Wrestling has a unique and unparalleled opportunity to leave some of those old maxims in the rearview mirror and embark upon a journey to acceptance, if not complete respectability. And that's where we, as fans of the sport, should want it. It can sit on the fringe, naturally, but let it be known for the effective storytelling and captivating drama that it offers at its best. Those of us who live and love it already know how great it is. It's time for the WWE to get some of the rest of the folks on board, and the best way to do that is to pick a direction and stick with it. At least for a while.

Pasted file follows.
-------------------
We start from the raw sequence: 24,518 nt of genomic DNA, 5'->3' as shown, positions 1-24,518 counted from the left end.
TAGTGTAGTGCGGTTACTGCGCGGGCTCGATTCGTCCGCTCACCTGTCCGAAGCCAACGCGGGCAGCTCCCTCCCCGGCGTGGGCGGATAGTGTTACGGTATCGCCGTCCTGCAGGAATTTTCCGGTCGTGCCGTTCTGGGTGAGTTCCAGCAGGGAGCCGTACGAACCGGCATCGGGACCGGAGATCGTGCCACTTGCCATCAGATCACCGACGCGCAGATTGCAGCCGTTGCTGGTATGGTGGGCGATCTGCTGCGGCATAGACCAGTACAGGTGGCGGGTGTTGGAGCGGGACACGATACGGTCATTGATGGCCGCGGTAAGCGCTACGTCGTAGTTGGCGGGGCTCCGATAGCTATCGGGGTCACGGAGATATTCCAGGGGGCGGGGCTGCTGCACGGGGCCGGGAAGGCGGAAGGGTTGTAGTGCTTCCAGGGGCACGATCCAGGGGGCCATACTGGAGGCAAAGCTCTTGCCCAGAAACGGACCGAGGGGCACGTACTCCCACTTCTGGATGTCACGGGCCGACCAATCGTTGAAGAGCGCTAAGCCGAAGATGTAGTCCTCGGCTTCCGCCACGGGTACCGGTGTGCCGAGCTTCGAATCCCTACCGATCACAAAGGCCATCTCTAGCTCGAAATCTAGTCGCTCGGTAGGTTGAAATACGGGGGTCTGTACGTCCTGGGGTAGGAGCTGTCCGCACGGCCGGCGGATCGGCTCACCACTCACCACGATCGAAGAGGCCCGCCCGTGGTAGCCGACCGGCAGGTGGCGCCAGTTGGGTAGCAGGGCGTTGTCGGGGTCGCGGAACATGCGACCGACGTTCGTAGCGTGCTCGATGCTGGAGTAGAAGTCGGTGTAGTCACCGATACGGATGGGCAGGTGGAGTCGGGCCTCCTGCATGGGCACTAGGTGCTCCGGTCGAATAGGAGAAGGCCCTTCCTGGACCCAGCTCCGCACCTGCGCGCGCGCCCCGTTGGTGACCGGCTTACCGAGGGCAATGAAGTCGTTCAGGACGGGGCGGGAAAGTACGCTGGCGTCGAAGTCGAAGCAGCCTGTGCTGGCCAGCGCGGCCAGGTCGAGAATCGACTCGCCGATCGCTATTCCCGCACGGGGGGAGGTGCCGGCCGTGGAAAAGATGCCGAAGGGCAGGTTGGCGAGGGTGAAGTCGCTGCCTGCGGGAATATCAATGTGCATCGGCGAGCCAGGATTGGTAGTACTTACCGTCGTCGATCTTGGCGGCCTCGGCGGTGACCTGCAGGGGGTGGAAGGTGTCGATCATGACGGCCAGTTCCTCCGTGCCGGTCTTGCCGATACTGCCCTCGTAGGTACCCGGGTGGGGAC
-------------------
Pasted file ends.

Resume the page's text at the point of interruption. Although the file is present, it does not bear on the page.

*Watching last night's Raw, an unfortunate realization came to me. That realization is NOT that I like Bad News Barrett's gimmick (it hasn't grown on me, even a little), but rather that Rey Mysterio's ship has perhaps sailed. It might be the malaise of another set of matches with Alberto Del Rio (and, as a sidenote, could these two guys ever feud with anyone else? it's a little ridiculous how often they are paired) but during the course of it, even with both guys trying their best, I felt a rapid sense of boredom. And that's never happened to me during a Mysterio match. It's not all Rey's fault, of course. His career has been marred with a bit of controversy and a whole lot of injuries of late, and he's in a very tough business indeed for someone of his size taking that degree of punishment. I'm not campaigning for Mysterio to hit the pasture, mind you; he's still quite an athlete and more than capable of impressing inside the squared circle. But some of that thrill I had watching him fly around the ECW Arena those many moons ago has worn off a bit. He's still a merchandise draw and popular with the kids, and that's obviously a good thing. But to think of Rey as a viable champion at this point is perhaps tripping the light a little too fantastically. It was one hell of a run.